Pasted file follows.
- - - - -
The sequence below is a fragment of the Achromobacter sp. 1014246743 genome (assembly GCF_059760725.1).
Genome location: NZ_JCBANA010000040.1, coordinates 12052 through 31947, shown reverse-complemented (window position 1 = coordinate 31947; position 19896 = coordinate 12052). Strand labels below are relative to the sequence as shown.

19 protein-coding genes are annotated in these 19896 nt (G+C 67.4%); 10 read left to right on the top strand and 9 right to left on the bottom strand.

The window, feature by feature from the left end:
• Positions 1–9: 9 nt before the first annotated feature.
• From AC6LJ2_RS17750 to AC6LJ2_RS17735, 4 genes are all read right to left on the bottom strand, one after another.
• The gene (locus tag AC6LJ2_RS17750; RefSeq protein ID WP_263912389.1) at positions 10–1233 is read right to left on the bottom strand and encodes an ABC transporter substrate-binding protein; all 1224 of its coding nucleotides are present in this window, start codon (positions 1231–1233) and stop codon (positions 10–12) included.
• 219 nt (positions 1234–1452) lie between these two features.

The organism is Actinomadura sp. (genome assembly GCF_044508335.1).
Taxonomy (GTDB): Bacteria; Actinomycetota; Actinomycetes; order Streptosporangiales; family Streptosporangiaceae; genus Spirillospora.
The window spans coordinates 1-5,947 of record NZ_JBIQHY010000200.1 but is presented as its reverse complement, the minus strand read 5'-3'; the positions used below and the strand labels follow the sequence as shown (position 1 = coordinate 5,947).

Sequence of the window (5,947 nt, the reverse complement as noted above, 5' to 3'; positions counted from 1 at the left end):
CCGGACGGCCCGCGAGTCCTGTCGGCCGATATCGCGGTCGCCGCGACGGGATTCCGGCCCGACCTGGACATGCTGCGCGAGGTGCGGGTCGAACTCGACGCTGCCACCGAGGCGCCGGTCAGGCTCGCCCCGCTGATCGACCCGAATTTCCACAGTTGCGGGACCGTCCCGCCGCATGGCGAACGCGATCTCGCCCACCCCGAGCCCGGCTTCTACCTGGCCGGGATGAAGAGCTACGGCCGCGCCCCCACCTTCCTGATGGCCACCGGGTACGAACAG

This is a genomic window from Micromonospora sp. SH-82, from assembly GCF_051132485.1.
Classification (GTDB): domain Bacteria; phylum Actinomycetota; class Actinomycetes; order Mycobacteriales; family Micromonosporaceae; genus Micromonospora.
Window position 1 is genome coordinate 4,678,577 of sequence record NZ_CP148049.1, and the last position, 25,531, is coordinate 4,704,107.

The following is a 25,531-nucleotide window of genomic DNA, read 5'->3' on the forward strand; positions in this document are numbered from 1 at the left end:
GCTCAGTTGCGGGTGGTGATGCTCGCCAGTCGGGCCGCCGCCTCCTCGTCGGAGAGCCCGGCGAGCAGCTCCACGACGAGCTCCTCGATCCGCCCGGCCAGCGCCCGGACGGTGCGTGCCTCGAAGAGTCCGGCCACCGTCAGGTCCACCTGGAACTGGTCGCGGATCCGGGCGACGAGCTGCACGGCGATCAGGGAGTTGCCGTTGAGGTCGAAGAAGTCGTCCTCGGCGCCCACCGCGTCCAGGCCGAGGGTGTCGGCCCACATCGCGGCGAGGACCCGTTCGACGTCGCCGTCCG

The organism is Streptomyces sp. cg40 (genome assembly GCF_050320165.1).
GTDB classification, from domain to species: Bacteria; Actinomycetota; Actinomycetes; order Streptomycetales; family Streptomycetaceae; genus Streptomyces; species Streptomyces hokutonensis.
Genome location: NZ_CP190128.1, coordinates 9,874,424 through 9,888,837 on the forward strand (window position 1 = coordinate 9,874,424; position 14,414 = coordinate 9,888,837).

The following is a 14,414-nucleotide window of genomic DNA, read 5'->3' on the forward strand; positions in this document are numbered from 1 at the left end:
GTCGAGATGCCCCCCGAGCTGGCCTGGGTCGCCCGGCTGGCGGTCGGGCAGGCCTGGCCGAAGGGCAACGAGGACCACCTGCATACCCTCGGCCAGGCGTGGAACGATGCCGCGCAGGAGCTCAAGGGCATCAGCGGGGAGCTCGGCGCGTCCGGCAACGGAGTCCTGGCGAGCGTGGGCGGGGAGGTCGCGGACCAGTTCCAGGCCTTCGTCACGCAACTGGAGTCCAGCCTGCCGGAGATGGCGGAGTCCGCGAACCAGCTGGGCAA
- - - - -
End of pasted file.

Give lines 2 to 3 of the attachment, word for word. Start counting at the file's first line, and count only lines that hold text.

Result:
Genome location: NZ_JCBANA010000040.1, coordinates 12052 through 31947, shown reverse-complemented (window position 1 = coordinate 31947; position 19896 = coordinate 12052). Strand labels below are relative to the sequence as shown.

19 protein-coding genes are annotated in these 19896 nt (G+C 67.4%); 10 read left to right on the top strand and 9 right to left on the bottom strand.